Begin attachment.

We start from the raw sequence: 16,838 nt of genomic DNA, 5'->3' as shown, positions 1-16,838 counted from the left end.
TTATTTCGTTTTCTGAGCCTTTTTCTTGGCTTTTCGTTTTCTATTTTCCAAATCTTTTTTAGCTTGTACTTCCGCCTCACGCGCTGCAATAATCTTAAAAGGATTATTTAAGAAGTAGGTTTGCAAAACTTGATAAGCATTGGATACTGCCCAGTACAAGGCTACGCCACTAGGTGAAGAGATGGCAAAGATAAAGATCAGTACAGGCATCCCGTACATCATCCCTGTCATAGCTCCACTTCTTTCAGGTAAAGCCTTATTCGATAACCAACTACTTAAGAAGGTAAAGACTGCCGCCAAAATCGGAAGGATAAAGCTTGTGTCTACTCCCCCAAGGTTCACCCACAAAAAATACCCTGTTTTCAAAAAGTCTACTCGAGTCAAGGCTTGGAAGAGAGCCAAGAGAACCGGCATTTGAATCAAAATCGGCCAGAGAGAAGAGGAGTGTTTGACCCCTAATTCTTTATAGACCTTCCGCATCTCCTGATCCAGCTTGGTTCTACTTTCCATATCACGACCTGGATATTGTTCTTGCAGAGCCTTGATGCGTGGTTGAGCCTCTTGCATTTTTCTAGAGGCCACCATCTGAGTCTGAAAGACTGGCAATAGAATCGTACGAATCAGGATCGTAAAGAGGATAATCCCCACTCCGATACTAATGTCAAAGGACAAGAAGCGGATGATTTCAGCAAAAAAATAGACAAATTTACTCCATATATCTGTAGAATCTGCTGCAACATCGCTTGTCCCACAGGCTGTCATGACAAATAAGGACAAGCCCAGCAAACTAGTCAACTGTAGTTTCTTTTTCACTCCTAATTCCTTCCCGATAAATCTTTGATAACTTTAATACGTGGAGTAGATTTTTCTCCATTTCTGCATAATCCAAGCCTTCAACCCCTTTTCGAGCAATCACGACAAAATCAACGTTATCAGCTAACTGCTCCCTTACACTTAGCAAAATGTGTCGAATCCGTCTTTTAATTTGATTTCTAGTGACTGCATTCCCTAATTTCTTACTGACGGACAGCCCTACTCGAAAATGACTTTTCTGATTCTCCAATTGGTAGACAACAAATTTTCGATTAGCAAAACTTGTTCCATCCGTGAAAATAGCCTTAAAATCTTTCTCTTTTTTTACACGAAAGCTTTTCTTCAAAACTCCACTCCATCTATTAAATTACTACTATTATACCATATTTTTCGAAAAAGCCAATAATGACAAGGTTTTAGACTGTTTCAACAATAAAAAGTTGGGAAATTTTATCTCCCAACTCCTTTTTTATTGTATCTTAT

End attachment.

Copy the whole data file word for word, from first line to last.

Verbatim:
We start from the raw sequence: 16,838 nt of genomic DNA, 5'->3' as shown, positions 1-16,838 counted from the left end.
TTATTTCGTTTTCTGAGCCTTTTTCTTGGCTTTTCGTTTTCTATTTTCCAAATCTTTTTTAGCTTGTACTTCCGCCTCACGCGCTGCAATAATCTTAAAAGGATTATTTAAGAAGTAGGTTTGCAAAACTTGATAAGCATTGGATACTGCCCAGTACAAGGCTACGCCACTAGGTGAAGAGATGGCAAAGATAAAGATCAGTACAGGCATCCCGTACATCATCCCTGTCATAGCTCCACTTCTTTCAGGTAAAGCCTTATTCGATAACCAACTACTTAAGAAGGTAAAGACTGCCGCCAAAATCGGAAGGATAAAGCTTGTGTCTACTCCCCCAAGGTTCACCCACAAAAAATACCCTGTTTTCAAAAAGTCTACTCGAGTCAAGGCTTGGAAGAGAGCCAAGAGAACCGGCATTTGAATCAAAATCGGCCAGAGAGAAGAGGAGTGTTTGACCCCTAATTCTTTATAGACCTTCCGCATCTCCTGATCCAGCTTGGTTCTACTTTCCATATCACGACCTGGATATTGTTCTTGCAGAGCCTTGATGCGTGGTTGAGCCTCTTGCATTTTTCTAGAGGCCACCATCTGAGTCTGAAAGACTGGCAATAGAATCGTACGAATCAGGATCGTAAAGAGGATAATCCCCACTCCGATACTAATGTCAAAGGACAAGAAGCGGATGATTTCAGCAAAAAAATAGACAAATTTACTCCATATATCTGTAGAATCTGCTGCAACATCGCTTGTCCCACAGGCTGTCATGACAAATAAGGACAAGCCCAGCAAACTAGTCAACTGTAGTTTCTTTTTCACTCCTAATTCCTTCCCGATAAATCTTTGATAACTTTAATACGTGGAGTAGATTTTTCTCCATTTCTGCATAATCCAAGCCTTCAACCCCTTTTCGAGCAATCACGACAAAATCAACGTTATCAGCTAACTGCTCCCTTACACTTAGCAAAATGTGTCGAATCCGTCTTTTAATTTGATTTCTAGTGACTGCATTCCCTAATTTCTTACTGACGGACAGCCCTACTCGAAAATGACTTTTCTGATTCTCCAATTGGTAGACAACAAATTTTCGATTAGCAAAACTTGTTCCATCCGTGAAAATAGCCTTAAAATCTTTCTCTTTTTTTACACGAAAGCTTTTCTTCAAAACTCCACTCCATCTATTAAATTACTACTATTATACCATATTTTTCGAAAAAGCCAATAATGACAAGGTTTTAGACTGTTTCAACAATAAAAAGTTGGGAAATTTTATCTCCCAACTCCTTTTTTATTGTATCTTAT